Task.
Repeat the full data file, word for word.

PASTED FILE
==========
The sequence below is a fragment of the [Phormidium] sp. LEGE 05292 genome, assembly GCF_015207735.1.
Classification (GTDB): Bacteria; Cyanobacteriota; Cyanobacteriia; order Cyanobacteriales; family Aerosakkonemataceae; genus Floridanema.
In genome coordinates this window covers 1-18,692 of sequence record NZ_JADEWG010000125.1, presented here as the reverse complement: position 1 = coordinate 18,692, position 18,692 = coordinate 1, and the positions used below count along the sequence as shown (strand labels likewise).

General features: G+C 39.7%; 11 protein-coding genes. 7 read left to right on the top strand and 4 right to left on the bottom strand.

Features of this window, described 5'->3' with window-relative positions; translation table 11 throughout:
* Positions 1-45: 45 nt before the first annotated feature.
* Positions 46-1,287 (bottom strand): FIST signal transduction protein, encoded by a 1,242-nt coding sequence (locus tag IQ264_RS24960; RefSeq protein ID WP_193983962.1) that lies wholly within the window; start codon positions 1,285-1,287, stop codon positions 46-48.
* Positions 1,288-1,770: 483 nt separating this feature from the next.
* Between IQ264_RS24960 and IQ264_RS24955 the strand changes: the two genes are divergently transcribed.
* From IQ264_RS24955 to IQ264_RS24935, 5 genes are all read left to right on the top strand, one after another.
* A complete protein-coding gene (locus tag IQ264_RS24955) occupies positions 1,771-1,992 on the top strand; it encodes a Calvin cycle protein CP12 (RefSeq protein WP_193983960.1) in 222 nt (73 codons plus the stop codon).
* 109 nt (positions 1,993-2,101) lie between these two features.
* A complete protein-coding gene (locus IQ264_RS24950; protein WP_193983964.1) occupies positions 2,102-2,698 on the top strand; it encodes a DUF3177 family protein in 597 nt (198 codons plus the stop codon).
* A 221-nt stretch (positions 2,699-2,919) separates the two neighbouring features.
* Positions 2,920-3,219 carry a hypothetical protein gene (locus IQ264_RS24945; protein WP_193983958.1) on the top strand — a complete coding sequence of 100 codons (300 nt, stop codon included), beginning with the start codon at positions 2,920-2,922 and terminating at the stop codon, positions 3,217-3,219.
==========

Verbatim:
The sequence below is a fragment of the [Phormidium] sp. LEGE 05292 genome, assembly GCF_015207735.1.
Classification (GTDB): Bacteria; Cyanobacteriota; Cyanobacteriia; order Cyanobacteriales; family Aerosakkonemataceae; genus Floridanema.
In genome coordinates this window covers 1-18,692 of sequence record NZ_JADEWG010000125.1, presented here as the reverse complement: position 1 = coordinate 18,692, position 18,692 = coordinate 1, and the positions used below count along the sequence as shown (strand labels likewise).

General features: G+C 39.7%; 11 protein-coding genes. 7 read left to right on the top strand and 4 right to left on the bottom strand.

Features of this window, described 5'->3' with window-relative positions; translation table 11 throughout:
* Positions 1-45: 45 nt before the first annotated feature.
* Positions 46-1,287 (bottom strand): FIST signal transduction protein, encoded by a 1,242-nt coding sequence (locus tag IQ264_RS24960; RefSeq protein ID WP_193983962.1) that lies wholly within the window; start codon positions 1,285-1,287, stop codon positions 46-48.
* Positions 1,288-1,770: 483 nt separating this feature from the next.
* Between IQ264_RS24960 and IQ264_RS24955 the strand changes: the two genes are divergently transcribed.
* From IQ264_RS24955 to IQ264_RS24935, 5 genes are all read left to right on the top strand, one after another.
* A complete protein-coding gene (locus tag IQ264_RS24955) occupies positions 1,771-1,992 on the top strand; it encodes a Calvin cycle protein CP12 (RefSeq protein WP_193983960.1) in 222 nt (73 codons plus the stop codon).
* 109 nt (positions 1,993-2,101) lie between these two features.
* A complete protein-coding gene (locus IQ264_RS24950; protein WP_193983964.1) occupies positions 2,102-2,698 on the top strand; it encodes a DUF3177 family protein in 597 nt (198 codons plus the stop codon).
* A 221-nt stretch (positions 2,699-2,919) separates the two neighbouring features.
* Positions 2,920-3,219 carry a hypothetical protein gene (locus IQ264_RS24945; protein WP_193983958.1) on the top strand — a complete coding sequence of 100 codons (300 nt, stop codon included), beginning with the start codon at positions 2,920-2,922 and terminating at the stop codon, positions 3,217-3,219.